Saturday evening descended on Upper Manor Park Plaza as shoppers trickled to a handful and store lights switched off for the day's end. Already, though, the night was coming alive west of the supermarket.
Live From Kingston was about to get started.
Still alit and transacting was Base Kingston & Belle, the clothing and accessories vendor that remained open for the event, hosted by I&I World-wide.
Rory Yaadcore selected choice roots music on Red Bull-powered equipment, energising the gathering mentally as the brand's beverage assisted some physically.
First of the four slated acts was Blu Kid, a 19-year-old who took to the stage for his debut performance as a solo artiste. Any jitters he might have felt were easily outweighed by the promise he displayed to the audience.
One of the highlights of his performance was Legal Badman, a gutsy tune about police officers who abuse the job.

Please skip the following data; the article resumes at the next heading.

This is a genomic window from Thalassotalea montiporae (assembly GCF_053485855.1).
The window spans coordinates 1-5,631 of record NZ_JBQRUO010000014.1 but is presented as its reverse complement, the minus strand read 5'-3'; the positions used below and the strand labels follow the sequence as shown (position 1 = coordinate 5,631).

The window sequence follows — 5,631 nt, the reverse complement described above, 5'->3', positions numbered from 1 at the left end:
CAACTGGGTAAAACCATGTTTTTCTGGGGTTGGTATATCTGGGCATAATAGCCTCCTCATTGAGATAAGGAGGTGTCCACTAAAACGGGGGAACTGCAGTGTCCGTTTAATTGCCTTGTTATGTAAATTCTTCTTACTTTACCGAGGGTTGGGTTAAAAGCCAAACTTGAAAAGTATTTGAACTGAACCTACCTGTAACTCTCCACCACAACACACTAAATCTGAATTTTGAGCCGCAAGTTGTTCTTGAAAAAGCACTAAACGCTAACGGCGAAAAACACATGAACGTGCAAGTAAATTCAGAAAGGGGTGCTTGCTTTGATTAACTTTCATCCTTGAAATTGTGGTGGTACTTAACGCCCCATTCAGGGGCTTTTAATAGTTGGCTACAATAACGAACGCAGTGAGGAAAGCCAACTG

Keida performed next with a small ensemble consisting of Jason Worton, Craig 'Flee' Lee and Inilek Wilmot.
Keida closed her set firmly with the dub-flavoured Ganja Tea.
At close to 9 p.m, the signature sound of Iba MaHr belted through the air with songs like Born Free and Will I Wait. Surely, the singer gained new fans on the night, judging by the audience's reaction to his musical offering.
Chronixx, noticeably more energetic than usual, completed the night's quartet of performances with songs like Warrior, Odd Ras, and Start A Fyah. The eager crowd of about 300 people drew closer to the stage and was not at all disappointed by his hourlong set.
There were also strong cheers for Kelissa, who Chronixx invited on stage to share a new song she wrote during her recent 50 Days in Afrika tour.
And the industry was diligently attentive to Live From Kingston. With patrons as varied as radio personality ZJ Sparks, producers Shane Brown, dub poets No-Maddz, film director Storm Saulter, and author Dutty Bookman.
Live From Kingston will be held next on December 22. Fans of the event can follow the movement on twitter: @LiveFromKGN.